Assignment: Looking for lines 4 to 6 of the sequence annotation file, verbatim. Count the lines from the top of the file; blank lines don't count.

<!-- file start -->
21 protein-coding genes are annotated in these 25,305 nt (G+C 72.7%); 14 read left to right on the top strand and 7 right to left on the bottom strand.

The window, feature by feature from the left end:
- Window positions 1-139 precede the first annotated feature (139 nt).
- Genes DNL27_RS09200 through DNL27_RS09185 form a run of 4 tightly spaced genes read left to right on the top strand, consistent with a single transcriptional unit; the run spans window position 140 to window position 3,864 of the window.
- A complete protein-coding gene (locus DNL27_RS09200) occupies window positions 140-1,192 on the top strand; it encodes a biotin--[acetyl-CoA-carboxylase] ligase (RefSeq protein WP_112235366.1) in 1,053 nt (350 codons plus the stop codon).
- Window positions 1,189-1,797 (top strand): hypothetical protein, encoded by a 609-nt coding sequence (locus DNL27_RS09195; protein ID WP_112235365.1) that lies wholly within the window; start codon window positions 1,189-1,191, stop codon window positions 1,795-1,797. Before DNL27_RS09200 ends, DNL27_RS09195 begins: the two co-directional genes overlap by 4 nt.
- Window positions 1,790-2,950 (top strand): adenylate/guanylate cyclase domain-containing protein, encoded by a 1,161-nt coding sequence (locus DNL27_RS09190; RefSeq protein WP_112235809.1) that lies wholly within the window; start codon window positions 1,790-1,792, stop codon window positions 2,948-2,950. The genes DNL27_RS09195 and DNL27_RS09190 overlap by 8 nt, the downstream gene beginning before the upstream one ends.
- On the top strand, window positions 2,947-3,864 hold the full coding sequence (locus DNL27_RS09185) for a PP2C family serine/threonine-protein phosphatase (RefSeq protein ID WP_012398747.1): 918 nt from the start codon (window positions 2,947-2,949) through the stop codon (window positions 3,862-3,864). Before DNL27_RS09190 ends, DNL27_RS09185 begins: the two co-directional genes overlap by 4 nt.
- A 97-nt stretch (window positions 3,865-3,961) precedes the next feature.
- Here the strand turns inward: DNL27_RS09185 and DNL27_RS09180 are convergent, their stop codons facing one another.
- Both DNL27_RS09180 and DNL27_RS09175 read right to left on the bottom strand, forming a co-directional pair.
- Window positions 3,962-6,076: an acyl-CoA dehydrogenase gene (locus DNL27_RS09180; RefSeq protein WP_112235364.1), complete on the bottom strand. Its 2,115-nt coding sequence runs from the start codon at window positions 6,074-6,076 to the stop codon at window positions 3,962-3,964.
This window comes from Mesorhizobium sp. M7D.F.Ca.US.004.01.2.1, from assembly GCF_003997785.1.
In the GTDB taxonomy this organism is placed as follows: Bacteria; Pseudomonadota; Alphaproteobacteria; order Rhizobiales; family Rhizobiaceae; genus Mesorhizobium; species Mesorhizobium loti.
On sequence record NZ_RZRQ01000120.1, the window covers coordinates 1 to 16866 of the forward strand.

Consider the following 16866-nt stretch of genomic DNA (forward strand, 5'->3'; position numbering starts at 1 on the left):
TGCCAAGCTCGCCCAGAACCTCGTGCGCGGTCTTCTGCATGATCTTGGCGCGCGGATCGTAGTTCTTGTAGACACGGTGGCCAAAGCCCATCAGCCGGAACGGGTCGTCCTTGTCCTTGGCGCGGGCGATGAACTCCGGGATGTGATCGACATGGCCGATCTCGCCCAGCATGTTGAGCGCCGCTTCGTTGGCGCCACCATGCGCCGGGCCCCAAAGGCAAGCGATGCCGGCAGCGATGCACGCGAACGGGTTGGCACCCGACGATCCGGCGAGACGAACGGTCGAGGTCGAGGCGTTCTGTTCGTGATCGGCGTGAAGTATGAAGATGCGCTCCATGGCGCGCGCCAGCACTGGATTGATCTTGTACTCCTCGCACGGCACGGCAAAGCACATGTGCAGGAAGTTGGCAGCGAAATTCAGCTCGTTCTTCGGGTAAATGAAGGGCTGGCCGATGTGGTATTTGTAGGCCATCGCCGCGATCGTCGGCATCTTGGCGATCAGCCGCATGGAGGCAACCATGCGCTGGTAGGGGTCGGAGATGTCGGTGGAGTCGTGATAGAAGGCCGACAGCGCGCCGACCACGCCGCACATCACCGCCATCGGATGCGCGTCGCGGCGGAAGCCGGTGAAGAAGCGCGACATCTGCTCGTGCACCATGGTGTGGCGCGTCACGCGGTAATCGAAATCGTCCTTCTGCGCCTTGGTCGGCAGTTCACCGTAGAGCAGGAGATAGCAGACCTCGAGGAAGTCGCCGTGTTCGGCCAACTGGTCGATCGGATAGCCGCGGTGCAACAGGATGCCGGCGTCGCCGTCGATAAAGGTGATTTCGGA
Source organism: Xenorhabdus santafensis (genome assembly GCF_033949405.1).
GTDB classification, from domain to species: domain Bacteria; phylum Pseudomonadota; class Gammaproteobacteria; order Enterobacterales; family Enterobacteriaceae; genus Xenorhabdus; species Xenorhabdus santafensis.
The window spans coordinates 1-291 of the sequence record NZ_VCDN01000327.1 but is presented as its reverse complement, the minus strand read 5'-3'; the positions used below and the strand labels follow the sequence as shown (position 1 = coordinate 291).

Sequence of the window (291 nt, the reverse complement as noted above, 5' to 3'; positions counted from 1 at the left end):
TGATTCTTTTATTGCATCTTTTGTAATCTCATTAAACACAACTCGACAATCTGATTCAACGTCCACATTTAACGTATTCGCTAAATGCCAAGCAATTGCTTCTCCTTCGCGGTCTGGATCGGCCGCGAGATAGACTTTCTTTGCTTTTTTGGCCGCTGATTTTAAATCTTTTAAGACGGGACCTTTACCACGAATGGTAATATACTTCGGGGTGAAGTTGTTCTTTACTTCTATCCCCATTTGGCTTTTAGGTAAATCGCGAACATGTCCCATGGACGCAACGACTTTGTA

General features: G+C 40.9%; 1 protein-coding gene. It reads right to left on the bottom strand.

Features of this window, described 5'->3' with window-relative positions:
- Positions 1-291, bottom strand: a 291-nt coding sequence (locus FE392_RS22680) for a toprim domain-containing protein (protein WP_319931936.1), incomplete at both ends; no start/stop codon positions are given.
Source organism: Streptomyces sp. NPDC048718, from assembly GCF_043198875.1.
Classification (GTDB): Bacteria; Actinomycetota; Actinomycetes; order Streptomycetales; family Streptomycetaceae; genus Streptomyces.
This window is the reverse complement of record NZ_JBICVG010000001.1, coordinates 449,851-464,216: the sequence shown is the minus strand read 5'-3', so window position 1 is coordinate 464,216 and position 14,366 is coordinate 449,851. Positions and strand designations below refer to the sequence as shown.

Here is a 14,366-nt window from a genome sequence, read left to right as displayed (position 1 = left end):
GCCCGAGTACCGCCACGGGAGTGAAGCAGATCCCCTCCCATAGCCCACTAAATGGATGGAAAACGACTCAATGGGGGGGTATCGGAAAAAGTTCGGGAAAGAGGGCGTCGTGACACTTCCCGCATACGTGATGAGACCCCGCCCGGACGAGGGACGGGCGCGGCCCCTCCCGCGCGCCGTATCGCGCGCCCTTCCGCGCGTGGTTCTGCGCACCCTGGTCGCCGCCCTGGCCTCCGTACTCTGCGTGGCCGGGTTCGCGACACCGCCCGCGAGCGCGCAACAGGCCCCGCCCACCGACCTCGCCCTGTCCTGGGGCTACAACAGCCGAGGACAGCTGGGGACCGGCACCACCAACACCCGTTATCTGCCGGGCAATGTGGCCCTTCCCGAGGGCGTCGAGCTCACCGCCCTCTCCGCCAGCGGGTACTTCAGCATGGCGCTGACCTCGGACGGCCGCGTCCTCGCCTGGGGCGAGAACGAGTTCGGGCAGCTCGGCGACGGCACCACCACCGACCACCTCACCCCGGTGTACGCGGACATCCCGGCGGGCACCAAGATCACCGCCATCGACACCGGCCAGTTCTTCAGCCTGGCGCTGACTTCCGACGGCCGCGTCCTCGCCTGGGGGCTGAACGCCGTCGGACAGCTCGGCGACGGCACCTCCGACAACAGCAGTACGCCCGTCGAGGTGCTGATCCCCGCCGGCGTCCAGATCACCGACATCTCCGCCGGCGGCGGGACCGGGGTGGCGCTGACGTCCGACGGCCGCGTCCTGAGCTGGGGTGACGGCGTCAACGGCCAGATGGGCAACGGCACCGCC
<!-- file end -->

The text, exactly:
- Genes DNL27_RS09200 through DNL27_RS09185 form a run of 4 tightly spaced genes read left to right on the top strand, consistent with a single transcriptional unit; the run spans window position 140 to window position 3,864 of the window.
- A complete protein-coding gene (locus DNL27_RS09200) occupies window positions 140-1,192 on the top strand; it encodes a biotin--[acetyl-CoA-carboxylase] ligase (RefSeq protein WP_112235366.1) in 1,053 nt (350 codons plus the stop codon).
- Window positions 1,189-1,797 (top strand): hypothetical protein, encoded by a 609-nt coding sequence (locus DNL27_RS09195; protein ID WP_112235365.1) that lies wholly within the window; start codon window positions 1,189-1,191, stop codon window positions 1,795-1,797. Before DNL27_RS09200 ends, DNL27_RS09195 begins: the two co-directional genes overlap by 4 nt.